Ivan: I think we put out our first song really in 2015, and during that time Conor was playing with different bands; I was playing with different bands. When the “Weight in Gold” remix came out — and that did particularly well for us and we were both really happy about that — Conor and I were both playing with freelance gigs. We barely got paid anything for that. And we were having fun with Brasstracks, and there was a certain point where lines just started to blur together. It’s really hard to say when it was.

I’d say [that moment came at the] top of 2016 or so when we went and did that session with Chance [the Rapper] the first time. We were in LA like, “Wow, this is actually our life now.” We flew out to [Los Angeles] to do a session with one of the biggest rappers in the world, and that’s all based off of him hearing our music and wanting to borrow from our sound and do something cool. That’s probably when we knew. Now, it’s been about two years of doing nothing but Brasstracks stuff.


Can you walk us through your creative process?

Ivan: Conor and I love to play music together, and we love to create music apart. We’re individuals just as much as we’re a group. A lot of times we will come together in a studio or in one of our home studios and just jam and play stuff, and see what happens. Sometimes we’ll record for like 15 minutes and like seven minutes in be like, “Ooh, that was a hot piece; that was cool; let’s go with that.” Other times, I will make a devil idea with scratch drums and be like, “Yo, Conor, I’m gonna need help with these drums —  can you show me exactly what you would do?” And then sometimes Conor will make a demo, and I’m there to help Conor on the harmony side. Both of us do that very well ourselves, but we ask each other for input. We know where our strengths are, but we know where to ask each other for input when we do things on our own.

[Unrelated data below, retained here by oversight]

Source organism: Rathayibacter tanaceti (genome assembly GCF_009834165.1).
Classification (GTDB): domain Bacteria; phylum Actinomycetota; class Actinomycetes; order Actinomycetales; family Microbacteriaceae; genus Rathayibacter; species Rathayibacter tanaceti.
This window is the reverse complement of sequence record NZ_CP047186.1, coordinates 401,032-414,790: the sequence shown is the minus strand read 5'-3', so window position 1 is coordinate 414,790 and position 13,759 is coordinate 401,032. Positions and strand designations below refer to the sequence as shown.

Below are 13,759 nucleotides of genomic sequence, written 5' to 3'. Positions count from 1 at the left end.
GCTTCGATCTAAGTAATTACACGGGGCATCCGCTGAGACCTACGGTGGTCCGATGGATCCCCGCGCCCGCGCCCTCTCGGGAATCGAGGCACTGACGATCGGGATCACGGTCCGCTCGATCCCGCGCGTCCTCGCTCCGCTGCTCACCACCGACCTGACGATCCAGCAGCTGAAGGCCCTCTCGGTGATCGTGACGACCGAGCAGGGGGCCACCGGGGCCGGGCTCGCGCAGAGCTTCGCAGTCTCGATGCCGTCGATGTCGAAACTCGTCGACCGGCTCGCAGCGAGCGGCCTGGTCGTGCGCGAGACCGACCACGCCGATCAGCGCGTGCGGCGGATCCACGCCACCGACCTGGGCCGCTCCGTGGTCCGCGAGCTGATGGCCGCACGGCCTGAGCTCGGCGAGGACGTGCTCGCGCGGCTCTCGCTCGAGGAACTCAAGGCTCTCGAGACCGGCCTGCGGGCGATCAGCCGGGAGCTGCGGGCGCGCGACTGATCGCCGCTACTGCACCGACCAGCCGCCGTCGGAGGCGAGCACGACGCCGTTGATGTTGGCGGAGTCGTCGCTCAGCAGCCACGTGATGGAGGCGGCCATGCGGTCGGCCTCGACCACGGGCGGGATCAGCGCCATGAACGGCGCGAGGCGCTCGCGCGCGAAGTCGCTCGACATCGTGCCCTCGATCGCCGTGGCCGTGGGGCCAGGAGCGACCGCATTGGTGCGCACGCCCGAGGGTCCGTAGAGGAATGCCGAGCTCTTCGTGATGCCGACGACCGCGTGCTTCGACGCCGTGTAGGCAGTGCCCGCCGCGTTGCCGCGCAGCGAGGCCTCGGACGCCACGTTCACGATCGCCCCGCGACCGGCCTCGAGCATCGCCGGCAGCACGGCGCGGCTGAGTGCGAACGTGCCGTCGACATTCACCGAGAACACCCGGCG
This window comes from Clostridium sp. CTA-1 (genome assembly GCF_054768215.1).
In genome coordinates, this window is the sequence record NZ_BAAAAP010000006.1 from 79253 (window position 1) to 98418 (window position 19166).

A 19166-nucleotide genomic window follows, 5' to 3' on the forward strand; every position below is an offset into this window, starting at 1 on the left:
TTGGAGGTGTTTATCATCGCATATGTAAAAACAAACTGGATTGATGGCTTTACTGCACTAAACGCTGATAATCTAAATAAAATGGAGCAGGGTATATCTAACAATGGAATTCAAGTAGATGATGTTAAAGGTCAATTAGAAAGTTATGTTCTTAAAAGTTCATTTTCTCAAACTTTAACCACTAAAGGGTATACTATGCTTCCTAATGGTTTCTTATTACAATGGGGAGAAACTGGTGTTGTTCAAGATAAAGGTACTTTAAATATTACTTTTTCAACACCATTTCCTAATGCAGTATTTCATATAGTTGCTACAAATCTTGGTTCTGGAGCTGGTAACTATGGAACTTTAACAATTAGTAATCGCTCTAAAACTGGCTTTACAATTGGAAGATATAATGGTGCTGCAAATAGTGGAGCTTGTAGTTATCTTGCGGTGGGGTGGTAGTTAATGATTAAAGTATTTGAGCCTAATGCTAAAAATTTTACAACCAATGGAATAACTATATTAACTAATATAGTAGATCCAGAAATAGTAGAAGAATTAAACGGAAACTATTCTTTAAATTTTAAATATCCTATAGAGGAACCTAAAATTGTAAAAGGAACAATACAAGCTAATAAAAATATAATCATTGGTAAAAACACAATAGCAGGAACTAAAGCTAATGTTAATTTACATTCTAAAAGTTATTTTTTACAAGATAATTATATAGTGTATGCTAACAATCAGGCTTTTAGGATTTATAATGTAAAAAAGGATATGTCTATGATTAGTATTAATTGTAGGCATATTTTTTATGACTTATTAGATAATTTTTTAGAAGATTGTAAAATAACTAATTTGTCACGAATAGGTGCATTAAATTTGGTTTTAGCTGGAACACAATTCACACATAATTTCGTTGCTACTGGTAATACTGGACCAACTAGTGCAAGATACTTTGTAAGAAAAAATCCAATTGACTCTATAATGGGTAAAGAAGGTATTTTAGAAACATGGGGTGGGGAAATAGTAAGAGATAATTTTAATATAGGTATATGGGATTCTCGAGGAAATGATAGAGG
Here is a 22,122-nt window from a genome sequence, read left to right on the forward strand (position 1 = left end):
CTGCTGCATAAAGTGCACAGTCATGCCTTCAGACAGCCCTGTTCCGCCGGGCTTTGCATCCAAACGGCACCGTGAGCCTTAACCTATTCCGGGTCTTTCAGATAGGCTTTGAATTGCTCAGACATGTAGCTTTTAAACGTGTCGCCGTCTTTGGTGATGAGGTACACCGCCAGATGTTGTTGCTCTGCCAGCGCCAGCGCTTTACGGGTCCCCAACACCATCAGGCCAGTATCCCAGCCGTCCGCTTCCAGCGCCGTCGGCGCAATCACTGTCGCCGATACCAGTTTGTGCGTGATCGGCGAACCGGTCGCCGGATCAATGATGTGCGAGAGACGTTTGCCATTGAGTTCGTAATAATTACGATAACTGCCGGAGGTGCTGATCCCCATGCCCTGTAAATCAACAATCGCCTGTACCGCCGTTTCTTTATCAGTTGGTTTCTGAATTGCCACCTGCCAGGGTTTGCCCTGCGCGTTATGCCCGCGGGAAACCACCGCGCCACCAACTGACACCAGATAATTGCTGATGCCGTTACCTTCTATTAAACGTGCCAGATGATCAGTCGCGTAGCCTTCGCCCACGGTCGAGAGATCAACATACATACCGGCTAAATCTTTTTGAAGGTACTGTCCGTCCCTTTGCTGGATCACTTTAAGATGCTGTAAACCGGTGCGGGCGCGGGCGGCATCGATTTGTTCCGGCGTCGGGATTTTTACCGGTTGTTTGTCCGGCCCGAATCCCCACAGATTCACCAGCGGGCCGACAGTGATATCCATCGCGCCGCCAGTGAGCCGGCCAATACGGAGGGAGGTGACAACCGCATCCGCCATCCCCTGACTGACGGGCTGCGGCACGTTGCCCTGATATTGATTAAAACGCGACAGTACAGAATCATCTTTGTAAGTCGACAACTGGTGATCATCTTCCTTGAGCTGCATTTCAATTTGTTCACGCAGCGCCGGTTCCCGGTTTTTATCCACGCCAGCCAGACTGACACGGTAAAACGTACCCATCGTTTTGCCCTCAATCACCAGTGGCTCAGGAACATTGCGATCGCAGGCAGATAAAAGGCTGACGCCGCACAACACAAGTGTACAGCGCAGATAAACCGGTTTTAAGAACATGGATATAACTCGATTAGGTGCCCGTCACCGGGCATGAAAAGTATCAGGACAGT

The first demo we ever did, we had Conor record along to a click-track and he would create a beat, the melody, all in his head — like three minutes of straight drums. And then it would be like I got to fill in and guess where the kick drum hits on and the snare drum hits on and where he did cool stuff, and just fill in those blanks. That’s a way we had never written music before.

Where do you get your singers?

Ivan: They’re our friends, co-collaborators, writers, rappers, singers that we wanted to reach out to. It’s both a mixture of extremely organic and us hitting people up on Twitter and being like, “Yo, sing on this beat,” and they’re like, “Oh, yeah, we f–k with you.”

What do you think the future holds for Brasstracks?

Ivan: Man. I think the only thing that we can say is we’re gonna make more music. We’re gonna make music that we like; we’re gonna make our music unapologetically. Yeah, we don’t really give a s–t about anything else. You can’t know the future, but hopefully it’s more cool s–t.

Brasstracks was set to perform at Georgetown Program Board’s spring concert on April 6, but had to cancel. A schedule of their upcoming performances is available on their website